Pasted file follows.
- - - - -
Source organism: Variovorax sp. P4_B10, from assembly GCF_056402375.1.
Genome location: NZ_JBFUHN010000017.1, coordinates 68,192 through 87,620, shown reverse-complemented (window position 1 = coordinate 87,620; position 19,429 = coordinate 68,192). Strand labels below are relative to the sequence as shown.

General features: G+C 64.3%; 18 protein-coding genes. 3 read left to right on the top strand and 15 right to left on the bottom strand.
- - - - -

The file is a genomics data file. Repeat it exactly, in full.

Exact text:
Source organism: Variovorax sp. P4_B10, from assembly GCF_056402375.1.
Genome location: NZ_JBFUHN010000017.1, coordinates 68,192 through 87,620, shown reverse-complemented (window position 1 = coordinate 87,620; position 19,429 = coordinate 68,192). Strand labels below are relative to the sequence as shown.

General features: G+C 64.3%; 18 protein-coding genes. 3 read left to right on the top strand and 15 right to left on the bottom strand.